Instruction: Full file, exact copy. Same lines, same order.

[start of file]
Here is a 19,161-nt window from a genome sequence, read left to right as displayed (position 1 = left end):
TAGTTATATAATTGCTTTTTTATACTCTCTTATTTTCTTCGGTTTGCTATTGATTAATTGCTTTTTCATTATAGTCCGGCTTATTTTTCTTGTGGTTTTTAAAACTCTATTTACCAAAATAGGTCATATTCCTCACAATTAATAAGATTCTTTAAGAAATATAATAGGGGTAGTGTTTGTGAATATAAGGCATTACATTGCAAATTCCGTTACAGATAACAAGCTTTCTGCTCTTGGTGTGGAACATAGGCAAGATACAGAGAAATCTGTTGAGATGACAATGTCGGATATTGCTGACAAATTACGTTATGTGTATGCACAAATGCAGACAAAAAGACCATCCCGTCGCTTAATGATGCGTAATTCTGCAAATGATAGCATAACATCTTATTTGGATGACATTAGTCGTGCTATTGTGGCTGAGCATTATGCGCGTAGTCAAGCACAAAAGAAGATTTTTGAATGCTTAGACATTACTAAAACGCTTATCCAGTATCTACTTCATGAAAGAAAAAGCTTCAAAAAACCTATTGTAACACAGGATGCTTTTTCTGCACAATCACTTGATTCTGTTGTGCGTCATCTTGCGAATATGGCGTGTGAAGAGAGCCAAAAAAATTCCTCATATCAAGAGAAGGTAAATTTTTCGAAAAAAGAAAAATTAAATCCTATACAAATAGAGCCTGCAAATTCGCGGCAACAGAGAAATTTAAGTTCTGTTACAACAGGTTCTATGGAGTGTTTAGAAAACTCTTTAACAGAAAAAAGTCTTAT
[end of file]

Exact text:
Here is a 19,161-nt window from a genome sequence, read left to right as displayed (position 1 = left end):
TAGTTATATAATTGCTTTTTTATACTCTCTTATTTTCTTCGGTTTGCTATTGATTAATTGCTTTTTCATTATAGTCCGGCTTATTTTTCTTGTGGTTTTTAAAACTCTATTTACCAAAATAGGTCATATTCCTCACAATTAATAAGATTCTTTAAGAAATATAATAGGGGTAGTGTTTGTGAATATAAGGCATTACATTGCAAATTCCGTTACAGATAACAAGCTTTCTGCTCTTGGTGTGGAACATAGGCAAGATACAGAGAAATCTGTTGAGATGACAATGTCGGATATTGCTGACAAATTACGTTATGTGTATGCACAAATGCAGACAAAAAGACCATCCCGTCGCTTAATGATGCGTAATTCTGCAAATGATAGCATAACATCTTATTTGGATGACATTAGTCGTGCTATTGTGGCTGAGCATTATGCGCGTAGTCAAGCACAAAAGAAGATTTTTGAATGCTTAGACATTACTAAAACGCTTATCCAGTATCTACTTCATGAAAGAAAAAGCTTCAAAAAACCTATTGTAACACAGGATGCTTTTTCTGCACAATCACTTGATTCTGTTGTGCGTCATCTTGCGAATATGGCGTGTGAAGAGAGCCAAAAAAATTCCTCATATCAAGAGAAGGTAAATTTTTCGAAAAAAGAAAAATTAAATCCTATACAAATAGAGCCTGCAAATTCGCGGCAACAGAGAAATTTAAGTTCTGTTACAACAGGTTCTATGGAGTGTTTAGAAAACTCTTTAACAGAAAAAAGTCTTAT